A mentally ill grandmother’s desperate plight exposes a deep gulf between science and the law when it comes to the insanity defense.
For two days after her 3-year-old grandson died, Dorothy Dunn (a pseudonym) slept with the boy’s corpse, moving it on and off a heating grate hoping to maintain a lifelike body temperature. That and other unfathomable actions factored into the insanity defense Dunn’s public defender built after a prosecutor charged the “compliant and meek,” impoverished, black mother of five with second-degree murder. Debut author Vinocour—a clinical and forensic psychologist who had earlier practiced law and later served as an expert witness in Dunn’s trial before a largely white jury—evaluated the defendant and found her to be mentally ill. The author reconstructs the case in a chilling book that interpolates into Dunn’s tragic story a history of the insanity defense and famous related events, including the attempted assassinations of James Garfield and Ronald Reagan and the 1999 massacre at Columbine High School. Insanity defense laws vary by state, but Vinocour argues persuasively that the law overall lags far behind scientific research on mental illness. A widely used legal test of insanity is whether someone knows “right” from “wrong,” but mental illness is too complex for that standard, which implies falsely that “an intelligent or educated person can never be, legally, insane.” Though the author has changed many “identifying details,” making it uncertain that the events unfolded, as she writes, in Rochester, New York, and other pertinent facts, the story is unquestionably a page-turner, and revealing the ending would be a spoiler. It’s fair to say, however, that in this case, nobody wins—except perhaps for a prosecutor later elected judge after unironically billing himself as a defender of “the highest standards of the criminal justice system.”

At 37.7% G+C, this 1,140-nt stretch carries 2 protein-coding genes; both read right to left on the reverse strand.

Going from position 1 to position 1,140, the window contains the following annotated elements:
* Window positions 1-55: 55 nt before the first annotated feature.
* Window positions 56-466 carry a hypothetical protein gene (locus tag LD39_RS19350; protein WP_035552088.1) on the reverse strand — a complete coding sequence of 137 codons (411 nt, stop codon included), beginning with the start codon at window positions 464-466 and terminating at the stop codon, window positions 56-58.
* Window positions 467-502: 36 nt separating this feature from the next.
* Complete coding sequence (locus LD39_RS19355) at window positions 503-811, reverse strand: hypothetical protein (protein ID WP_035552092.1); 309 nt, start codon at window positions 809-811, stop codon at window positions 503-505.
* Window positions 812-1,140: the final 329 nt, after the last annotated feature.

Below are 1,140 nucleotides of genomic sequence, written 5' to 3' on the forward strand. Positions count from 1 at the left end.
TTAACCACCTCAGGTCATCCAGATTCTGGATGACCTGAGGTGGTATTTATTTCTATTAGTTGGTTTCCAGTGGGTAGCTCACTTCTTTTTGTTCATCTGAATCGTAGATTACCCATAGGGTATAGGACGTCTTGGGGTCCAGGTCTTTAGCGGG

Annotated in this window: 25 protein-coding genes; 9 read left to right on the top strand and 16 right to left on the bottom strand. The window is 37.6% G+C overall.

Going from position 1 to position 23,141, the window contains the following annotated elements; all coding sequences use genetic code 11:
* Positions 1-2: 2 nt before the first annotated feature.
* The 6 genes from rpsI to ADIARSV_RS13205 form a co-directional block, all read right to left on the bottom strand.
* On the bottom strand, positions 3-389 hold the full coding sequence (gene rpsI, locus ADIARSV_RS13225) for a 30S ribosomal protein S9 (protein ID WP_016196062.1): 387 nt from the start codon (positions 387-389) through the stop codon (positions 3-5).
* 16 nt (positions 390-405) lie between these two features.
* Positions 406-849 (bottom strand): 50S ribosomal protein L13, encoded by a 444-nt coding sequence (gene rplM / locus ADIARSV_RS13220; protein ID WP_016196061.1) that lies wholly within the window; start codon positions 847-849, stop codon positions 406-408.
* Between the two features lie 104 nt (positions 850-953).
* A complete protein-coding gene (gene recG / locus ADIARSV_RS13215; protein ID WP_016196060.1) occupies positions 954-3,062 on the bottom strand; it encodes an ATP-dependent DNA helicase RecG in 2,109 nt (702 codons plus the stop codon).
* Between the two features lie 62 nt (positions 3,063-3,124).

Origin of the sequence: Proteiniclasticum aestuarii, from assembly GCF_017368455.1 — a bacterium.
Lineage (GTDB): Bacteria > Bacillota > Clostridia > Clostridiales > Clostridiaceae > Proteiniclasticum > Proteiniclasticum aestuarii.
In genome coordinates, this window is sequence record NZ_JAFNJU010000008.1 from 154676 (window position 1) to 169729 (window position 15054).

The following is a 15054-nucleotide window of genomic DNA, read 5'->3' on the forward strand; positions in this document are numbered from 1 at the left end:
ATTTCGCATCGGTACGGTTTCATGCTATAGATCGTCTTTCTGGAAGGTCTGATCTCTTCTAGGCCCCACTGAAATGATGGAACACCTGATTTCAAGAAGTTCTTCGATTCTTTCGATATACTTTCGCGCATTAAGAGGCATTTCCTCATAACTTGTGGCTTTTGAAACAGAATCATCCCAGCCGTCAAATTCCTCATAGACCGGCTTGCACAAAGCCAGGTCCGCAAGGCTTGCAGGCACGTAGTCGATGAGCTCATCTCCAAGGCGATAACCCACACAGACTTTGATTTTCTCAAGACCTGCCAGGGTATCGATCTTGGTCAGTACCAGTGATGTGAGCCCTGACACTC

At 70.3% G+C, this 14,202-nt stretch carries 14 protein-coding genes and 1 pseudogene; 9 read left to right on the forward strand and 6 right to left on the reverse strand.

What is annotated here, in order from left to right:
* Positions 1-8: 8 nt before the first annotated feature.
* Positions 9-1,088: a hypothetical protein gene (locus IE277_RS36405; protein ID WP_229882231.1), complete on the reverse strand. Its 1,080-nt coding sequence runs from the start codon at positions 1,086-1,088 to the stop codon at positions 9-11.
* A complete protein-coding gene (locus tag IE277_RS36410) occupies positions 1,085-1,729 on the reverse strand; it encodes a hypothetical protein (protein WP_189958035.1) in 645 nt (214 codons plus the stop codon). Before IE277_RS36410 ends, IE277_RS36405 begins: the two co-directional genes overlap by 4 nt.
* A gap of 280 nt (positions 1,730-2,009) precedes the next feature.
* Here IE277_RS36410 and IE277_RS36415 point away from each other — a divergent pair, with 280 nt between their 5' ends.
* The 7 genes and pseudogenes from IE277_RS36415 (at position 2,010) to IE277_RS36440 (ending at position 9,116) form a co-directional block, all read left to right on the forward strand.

A satisfying courtroom drama that hits the sweet spot between good storytelling and sharp legal analysis.